BJU will hold its first pre-law forum since the mid-1990s on Sept. 19 at 6 p.m. in Stratton Hall. The forum will feature guest speaker Alan Wilson, South Carolina’s current attorney general. Although this forum has not been held for nearly 15 years, Ethan Sanders, a junior communication major, initiated the project to bring these forums back.
“Everyone’s invited,” he said. “Whether you’re actually interested in law school and want it to be your career, whether you’re interested in politics or whether you want to see a high profile speaker.” Sanders is the main spark behind the revival of this forum, and his desire for these forums is to see as many students come as possible.
“What we have in mind is inviting the speakers to speak on a range of legal topics,” he said. “From how they initially became interested in law, to the process they underwent when applying to law school and even down to what classes they took as undergrads.”
Sanders desires that the forum on Thursday will focus on how a Christian perspective and worldview interact with the legal world of the attorney. All of the speakers he has currently contacted come from a Christian background, and he hopes to continue this trend in future semesters.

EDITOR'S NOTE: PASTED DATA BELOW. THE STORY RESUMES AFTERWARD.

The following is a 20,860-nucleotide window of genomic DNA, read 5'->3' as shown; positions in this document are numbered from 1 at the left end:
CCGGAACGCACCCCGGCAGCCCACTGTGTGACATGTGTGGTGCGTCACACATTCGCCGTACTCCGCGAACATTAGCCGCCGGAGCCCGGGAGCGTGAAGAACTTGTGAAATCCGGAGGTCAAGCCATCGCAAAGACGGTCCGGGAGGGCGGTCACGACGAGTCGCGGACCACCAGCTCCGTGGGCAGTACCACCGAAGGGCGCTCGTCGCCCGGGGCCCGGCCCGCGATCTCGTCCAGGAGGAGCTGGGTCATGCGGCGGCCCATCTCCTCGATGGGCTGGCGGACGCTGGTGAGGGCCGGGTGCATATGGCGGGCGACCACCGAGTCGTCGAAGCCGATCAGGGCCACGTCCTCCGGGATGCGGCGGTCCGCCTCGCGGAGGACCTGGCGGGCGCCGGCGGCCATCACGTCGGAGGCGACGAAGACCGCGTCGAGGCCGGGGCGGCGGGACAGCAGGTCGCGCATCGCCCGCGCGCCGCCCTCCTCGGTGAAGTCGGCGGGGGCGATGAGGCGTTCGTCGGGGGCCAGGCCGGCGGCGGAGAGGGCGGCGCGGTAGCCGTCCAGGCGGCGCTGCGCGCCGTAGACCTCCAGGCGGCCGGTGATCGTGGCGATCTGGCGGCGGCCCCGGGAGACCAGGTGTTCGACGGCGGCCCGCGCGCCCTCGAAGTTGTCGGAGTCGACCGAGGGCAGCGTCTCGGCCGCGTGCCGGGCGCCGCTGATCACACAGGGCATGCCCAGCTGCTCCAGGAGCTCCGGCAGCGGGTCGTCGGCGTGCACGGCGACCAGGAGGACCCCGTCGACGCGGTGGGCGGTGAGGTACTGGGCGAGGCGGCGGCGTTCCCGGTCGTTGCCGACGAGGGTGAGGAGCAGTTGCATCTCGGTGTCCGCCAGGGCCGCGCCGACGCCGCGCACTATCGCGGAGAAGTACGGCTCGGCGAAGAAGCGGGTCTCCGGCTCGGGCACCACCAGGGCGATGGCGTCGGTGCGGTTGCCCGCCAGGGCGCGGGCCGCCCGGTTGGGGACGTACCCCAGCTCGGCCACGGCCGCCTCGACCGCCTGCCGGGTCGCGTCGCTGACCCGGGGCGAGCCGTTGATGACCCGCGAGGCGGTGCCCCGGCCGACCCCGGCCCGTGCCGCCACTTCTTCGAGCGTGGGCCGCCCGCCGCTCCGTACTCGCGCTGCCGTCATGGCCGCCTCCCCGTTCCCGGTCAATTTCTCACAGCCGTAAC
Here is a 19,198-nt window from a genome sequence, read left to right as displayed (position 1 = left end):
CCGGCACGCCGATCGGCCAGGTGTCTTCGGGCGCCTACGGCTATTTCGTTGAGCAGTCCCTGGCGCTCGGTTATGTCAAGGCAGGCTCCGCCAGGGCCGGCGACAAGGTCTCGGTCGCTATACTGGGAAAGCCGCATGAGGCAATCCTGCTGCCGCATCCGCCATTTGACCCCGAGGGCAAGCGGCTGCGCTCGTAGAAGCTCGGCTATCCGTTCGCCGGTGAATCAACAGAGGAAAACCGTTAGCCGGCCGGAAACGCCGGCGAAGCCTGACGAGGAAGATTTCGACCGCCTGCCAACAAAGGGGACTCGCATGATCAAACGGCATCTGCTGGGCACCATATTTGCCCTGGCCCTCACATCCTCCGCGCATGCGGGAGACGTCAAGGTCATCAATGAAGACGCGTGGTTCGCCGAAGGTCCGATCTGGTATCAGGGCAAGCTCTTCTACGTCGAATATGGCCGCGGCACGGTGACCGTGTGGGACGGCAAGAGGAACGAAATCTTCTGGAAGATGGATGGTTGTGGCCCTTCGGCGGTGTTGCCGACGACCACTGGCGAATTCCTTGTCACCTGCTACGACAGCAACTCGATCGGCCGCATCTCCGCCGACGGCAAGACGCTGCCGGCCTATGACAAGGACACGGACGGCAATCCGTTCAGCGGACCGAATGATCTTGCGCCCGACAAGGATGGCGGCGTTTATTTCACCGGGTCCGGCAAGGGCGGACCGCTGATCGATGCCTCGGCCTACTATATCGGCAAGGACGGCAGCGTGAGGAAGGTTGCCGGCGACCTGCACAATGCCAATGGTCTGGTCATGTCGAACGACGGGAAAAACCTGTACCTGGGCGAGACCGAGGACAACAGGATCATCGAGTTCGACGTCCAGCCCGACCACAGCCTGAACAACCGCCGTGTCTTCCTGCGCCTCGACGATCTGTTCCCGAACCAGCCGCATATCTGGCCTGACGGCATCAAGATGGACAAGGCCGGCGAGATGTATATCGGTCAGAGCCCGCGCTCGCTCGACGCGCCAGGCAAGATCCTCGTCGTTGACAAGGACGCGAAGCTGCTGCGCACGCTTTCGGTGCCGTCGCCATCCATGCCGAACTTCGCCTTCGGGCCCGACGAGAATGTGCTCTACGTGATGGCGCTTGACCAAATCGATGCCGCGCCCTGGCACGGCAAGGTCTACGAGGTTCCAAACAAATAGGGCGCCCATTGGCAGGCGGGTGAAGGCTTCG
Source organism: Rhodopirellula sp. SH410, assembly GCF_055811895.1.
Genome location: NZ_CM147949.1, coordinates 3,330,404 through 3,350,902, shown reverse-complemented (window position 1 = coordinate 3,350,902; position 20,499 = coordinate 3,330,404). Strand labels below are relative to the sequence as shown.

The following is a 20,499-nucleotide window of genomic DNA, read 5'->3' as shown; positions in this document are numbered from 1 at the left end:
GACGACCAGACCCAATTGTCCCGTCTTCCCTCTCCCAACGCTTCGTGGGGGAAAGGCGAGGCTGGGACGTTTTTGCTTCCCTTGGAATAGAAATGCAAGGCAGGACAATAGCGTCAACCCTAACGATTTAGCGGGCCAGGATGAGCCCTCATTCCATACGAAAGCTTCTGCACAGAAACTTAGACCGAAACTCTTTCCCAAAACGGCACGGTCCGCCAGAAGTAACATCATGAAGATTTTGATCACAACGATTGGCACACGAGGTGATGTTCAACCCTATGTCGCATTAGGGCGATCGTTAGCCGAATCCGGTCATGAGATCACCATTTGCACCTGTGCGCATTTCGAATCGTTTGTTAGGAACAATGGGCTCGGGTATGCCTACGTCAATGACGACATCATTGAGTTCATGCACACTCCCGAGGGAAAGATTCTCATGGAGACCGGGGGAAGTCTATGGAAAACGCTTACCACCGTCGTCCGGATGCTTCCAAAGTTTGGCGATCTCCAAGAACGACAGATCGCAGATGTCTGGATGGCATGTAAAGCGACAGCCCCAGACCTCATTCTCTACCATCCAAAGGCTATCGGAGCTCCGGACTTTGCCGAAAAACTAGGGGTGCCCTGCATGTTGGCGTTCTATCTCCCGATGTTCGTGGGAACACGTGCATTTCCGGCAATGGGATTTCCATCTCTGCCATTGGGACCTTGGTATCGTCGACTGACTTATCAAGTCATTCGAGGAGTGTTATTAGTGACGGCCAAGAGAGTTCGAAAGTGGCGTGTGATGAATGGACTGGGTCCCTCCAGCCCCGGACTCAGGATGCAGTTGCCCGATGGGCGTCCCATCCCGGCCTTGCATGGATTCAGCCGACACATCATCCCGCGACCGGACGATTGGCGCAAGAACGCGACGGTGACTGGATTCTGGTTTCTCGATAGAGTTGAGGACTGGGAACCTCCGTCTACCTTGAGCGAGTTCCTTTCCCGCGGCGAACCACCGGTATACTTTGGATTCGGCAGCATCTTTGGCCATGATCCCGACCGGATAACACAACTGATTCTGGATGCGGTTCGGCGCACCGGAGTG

Two other speakers he has contacted for this particular semester are attorneys Joel Heusinger and Marc Ingersoll. Heusinger will speak at the second forum on Oct. 25, while Ingersoll will speak at the third forum on Nov. 21. All three forums will follow a similar pattern of 45 minutes for the speaker to introduce himself and his law practice, and a brief question and answer time will follow.
Although three forums have been planned, the Pre-law Forum is still in its infancy. Sanders said that in the upcoming semesters he and the group of students and faculty hope to form a pre-law association similar to the Criminal Justice Association.
Dr. John Matzko, the faculty sponsor for the forum, is one of the faculty members Sanders consulted. Matzko was also the leader of the previous Pre-law Association. The forum that he led for approximately 15 years ended soon after the pre-law major, previously available at the University, also ended.
Matzko emphasized that being a pre-law major is not necessary if you want to attend law school. He said law schools are not interested so much in a student’s major as they are in his or her grades. History, communication, and political science are all equally viable options for interested students.